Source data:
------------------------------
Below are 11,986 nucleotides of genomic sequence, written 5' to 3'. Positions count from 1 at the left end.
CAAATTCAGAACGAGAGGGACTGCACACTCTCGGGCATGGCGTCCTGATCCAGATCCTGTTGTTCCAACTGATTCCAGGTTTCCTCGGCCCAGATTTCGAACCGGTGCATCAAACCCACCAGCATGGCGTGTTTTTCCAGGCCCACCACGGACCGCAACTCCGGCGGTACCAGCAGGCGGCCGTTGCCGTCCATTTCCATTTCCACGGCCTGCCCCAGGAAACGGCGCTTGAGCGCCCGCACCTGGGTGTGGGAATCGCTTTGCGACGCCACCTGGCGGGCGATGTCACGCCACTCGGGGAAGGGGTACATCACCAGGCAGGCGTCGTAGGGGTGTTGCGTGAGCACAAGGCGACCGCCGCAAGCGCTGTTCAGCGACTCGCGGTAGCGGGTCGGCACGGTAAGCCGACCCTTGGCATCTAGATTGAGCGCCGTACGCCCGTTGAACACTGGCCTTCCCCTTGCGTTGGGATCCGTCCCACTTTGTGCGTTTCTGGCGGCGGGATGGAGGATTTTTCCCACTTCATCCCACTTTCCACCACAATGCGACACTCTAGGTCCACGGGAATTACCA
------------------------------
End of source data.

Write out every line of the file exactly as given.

Below are 11,986 nucleotides of genomic sequence, written 5' to 3'. Positions count from 1 at the left end.
CAAATTCAGAACGAGAGGGACTGCACACTCTCGGGCATGGCGTCCTGATCCAGATCCTGTTGTTCCAACTGATTCCAGGTTTCCTCGGCCCAGATTTCGAACCGGTGCATCAAACCCACCAGCATGGCGTGTTTTTCCAGGCCCACCACGGACCGCAACTCCGGCGGTACCAGCAGGCGGCCGTTGCCGTCCATTTCCATTTCCACGGCCTGCCCCAGGAAACGGCGCTTGAGCGCCCGCACCTGGGTGTGGGAATCGCTTTGCGACGCCACCTGGCGGGCGATGTCACGCCACTCGGGGAAGGGGTACATCACCAGGCAGGCGTCGTAGGGGTGTTGCGTGAGCACAAGGCGACCGCCGCAAGCGCTGTTCAGCGACTCGCGGTAGCGGGTCGGCACGGTAAGCCGACCCTTGGCATCTAGATTGAGCGCCGTACGCCCGTTGAACACTGGCCTTCCCCTTGCGTTGGGATCCGTCCCACTTTGTGCGTTTCTGGCGGCGGGATGGAGGATTTTTCCCACTTCATCCCACTTTCCACCACAATGCGACACTCTAGGTCCACGGGAATTACCA